Starbucks announced a 2-for-1 stock split, with shareholders as of March 30 to get one additional share for each one they have. The change is the first split since October 2005 and the sixth one overall.
FedEx posted earnings that beat on revenue that was slightly below estimates. The company's full-year guidance was also slightly lower than expected, but its commentary was generally upbeat and analysts have pointed out that FedEx guidance tends to be on the conservative side.
General Mills reported adjusted quarterly profit of 70 cents per share, 3 cents above estimates, with revenue also beating Street consensus. The cereal maker and food producer said it expects to continue "strong growth" during the current quarter.
Williams-Sonoma, Guess and Cintas are all due to report after the bell.
Alibaba's share lock-up expires on Wednesday, allowing the Chinese e-commerce and web conglomerate to sell up to 437 million of its shares.
Apple is scheduled to replace AT&T in the Dow Jones industrial average on Wednesday after the bell, as Visa implements a 4-for-1 stock split.
American Airlines will replace Allergan in the S&P 500 after the close of trading on March 20. Allergan is in the process of being purchased by Actavis.
Last week, Skyworks Solutions replaced PetSmart in the index on BC Partner's acquisition of the pet supplies retailer.
In Europe, stocks closed mixed as investors awaited the outcome of the Fed's meeting. The FTSE rallied on an increased economic growth forecast of 2.3 percent for the United Kingdom, as finance minister George Osborne also signaled plans to scale back austerity measures—just in time for May's national election.
In the software market:
Oracle—The business software maker reported in-line quarterly profit of an adjusted 68 cents per share, although revenue fell below Street estimates. Oracle also raised its quarterly dividend by 25 percent to 15 cents per share.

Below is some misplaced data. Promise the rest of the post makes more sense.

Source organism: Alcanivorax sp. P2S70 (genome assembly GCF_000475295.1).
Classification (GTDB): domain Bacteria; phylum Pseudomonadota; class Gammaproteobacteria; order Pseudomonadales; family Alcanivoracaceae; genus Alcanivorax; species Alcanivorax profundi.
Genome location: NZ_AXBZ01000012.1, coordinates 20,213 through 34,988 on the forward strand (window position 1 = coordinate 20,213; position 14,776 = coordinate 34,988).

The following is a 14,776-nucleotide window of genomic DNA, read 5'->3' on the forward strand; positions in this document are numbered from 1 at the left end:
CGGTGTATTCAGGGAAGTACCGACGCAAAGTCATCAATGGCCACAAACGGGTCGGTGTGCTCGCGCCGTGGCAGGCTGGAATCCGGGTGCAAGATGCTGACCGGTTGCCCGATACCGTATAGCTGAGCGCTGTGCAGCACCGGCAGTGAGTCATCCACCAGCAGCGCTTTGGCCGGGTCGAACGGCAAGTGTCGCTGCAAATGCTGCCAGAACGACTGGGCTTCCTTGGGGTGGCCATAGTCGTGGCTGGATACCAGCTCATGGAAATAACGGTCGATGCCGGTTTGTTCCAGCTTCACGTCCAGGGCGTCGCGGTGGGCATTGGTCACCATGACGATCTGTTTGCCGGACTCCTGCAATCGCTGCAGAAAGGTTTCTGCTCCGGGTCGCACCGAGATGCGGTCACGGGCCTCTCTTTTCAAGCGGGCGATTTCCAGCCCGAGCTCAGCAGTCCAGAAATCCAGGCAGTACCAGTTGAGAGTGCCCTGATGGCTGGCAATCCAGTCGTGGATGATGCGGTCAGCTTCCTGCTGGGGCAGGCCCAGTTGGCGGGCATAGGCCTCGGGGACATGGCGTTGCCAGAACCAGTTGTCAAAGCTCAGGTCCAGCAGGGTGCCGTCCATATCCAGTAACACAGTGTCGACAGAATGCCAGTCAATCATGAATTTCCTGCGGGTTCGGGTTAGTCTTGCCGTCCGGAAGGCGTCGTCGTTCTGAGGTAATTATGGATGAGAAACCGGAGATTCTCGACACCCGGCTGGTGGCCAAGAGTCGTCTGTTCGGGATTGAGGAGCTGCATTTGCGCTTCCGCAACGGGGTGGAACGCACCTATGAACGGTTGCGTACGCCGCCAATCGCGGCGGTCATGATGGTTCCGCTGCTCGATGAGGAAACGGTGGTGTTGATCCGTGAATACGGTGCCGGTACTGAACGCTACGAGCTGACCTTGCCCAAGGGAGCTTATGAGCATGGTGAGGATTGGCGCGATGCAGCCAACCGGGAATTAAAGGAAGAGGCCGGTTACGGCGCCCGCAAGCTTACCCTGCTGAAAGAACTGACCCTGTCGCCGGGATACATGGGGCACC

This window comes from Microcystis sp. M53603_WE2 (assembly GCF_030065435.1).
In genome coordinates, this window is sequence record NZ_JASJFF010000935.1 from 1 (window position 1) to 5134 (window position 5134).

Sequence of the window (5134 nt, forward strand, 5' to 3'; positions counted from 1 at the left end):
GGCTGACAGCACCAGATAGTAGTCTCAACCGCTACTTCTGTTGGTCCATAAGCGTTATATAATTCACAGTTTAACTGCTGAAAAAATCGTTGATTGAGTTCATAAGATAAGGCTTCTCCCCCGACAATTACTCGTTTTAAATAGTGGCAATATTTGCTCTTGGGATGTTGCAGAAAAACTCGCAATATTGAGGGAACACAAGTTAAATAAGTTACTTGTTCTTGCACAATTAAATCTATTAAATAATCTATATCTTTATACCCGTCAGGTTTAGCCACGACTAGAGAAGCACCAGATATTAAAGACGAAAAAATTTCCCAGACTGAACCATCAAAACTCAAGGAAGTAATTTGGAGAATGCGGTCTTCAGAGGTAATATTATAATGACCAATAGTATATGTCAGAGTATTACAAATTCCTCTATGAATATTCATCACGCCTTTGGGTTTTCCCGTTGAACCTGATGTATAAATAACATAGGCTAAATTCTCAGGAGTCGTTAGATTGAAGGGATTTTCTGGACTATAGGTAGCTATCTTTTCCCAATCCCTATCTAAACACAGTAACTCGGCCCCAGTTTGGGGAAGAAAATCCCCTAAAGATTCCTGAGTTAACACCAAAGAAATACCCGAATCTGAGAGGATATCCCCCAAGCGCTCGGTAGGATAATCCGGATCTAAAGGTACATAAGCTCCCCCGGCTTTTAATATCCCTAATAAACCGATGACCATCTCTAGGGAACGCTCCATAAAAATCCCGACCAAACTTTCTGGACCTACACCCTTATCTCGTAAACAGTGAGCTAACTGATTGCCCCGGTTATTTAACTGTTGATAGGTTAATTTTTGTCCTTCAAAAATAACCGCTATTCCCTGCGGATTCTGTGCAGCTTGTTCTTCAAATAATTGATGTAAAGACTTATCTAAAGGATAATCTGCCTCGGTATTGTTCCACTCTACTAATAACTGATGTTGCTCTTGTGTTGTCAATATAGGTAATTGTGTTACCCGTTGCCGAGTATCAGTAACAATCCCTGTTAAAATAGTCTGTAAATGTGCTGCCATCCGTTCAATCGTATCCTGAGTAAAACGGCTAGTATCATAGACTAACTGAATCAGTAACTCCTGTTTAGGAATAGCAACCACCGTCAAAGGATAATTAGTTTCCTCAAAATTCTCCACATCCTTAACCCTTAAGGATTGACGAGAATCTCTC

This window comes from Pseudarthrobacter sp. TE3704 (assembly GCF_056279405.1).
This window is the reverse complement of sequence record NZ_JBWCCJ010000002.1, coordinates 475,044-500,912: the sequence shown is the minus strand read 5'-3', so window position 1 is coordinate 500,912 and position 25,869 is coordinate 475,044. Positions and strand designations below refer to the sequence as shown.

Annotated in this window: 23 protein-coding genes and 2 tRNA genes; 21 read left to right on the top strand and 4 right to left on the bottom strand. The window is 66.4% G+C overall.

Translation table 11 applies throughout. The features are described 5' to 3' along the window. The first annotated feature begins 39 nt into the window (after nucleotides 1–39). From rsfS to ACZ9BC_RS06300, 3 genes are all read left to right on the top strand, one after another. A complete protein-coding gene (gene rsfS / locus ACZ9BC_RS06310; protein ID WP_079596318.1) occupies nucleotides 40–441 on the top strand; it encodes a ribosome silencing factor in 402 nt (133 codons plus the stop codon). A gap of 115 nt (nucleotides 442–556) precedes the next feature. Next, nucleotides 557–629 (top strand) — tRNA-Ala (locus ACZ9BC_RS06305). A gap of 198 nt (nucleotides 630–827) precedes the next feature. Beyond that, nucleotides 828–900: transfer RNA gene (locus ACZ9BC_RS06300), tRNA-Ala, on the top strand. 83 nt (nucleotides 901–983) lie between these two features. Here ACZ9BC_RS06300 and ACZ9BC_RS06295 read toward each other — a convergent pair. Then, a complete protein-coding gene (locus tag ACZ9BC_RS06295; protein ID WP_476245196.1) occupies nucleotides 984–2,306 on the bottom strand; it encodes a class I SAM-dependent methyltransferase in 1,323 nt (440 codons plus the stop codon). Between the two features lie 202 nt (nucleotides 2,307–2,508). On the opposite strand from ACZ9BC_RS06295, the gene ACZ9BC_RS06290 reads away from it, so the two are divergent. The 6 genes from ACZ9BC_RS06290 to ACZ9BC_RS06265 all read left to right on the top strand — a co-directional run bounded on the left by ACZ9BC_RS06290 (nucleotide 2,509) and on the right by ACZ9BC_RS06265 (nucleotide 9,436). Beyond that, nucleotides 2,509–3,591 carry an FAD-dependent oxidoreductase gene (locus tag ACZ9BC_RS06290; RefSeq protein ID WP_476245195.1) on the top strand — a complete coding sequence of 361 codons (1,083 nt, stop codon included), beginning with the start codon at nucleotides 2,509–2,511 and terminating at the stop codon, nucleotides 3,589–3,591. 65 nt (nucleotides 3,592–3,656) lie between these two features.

Adobe Systems—The software firm reported an adjusted quarterly profit of 44 cents per share, beating estimates by 5 cents, while revenue was slightly above forecasts. Adobe did see a less-than-expected increase in subscribers to its Adobe Cloud service, although that was still 28 percent above a year ago.
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Microsoft—A blog post by Microsoft EVP Terry Myerson said Windows 10 will be available to consumers "this summer."
The Dow Jones Industrial Average closed up 227.11 points, or 1.27 percent, at 18,076.19, with Caterpillar leading gains and Wal-Mart the only decliner.
The S&P 500 closed up 25.14 points, or 1.21 percent, at 2,099.42, with energy leading all 10 sectors higher.
The Nasdaq closed up 45.39 points, or 0.92 percent, at 4,982.83.
Five shares advanced for every decliner on the New York Stock Exchange, with an exchange volume of 807 million and a composite volume of 4 billion in the close.
High-frequency trading accounted for 47.5 percent of daily trading volume, according to TABB Group. During the peak levels of high-frequency trading in 2009, about 61 percent of 9.8 billion of average daily shares traded were executed by high-frequency traders.
U.S. stocks closed mostly lower on Tuesday as investors focused on the outcome of the Fed meeting. The Dow was off triple digits and only the Nasdaq was in the black.
As of Tuesday's close:
- The Dow Jones industrial average was within half a standard deviation above its 50-day moving average. Since 1981 the index has been in this position 4.66 percent of all trading days, according to quantitative analytics tool Kensho. The probability of the index moving lower is 46.6 percent and the probability of it moving higher in the days following is 53.4 percent.
- The S&P 500 was within half a standard deviation above its 50-day moving average. Since 1980 the index has been in this position 5.23 percent of all trading days, according to Kensho. The probability of the index moving higher in the days following is 51.3 percent and the probability of it moving lower is 48.7 percent.
- The Nasdaq composite was within 1.5 standard deviations above its 50-day moving average. Since 1980 the index has been in this position 7.41 percent of all trading days, according to Kensho. The probability of the index moving lower is 61.9 percent and the probability of it moving higher is 38.1 percent.
—CNBC.com ontributed to this report.
Disclosure: CNBC's parent NBCUniversal is a minority investor in Kensho.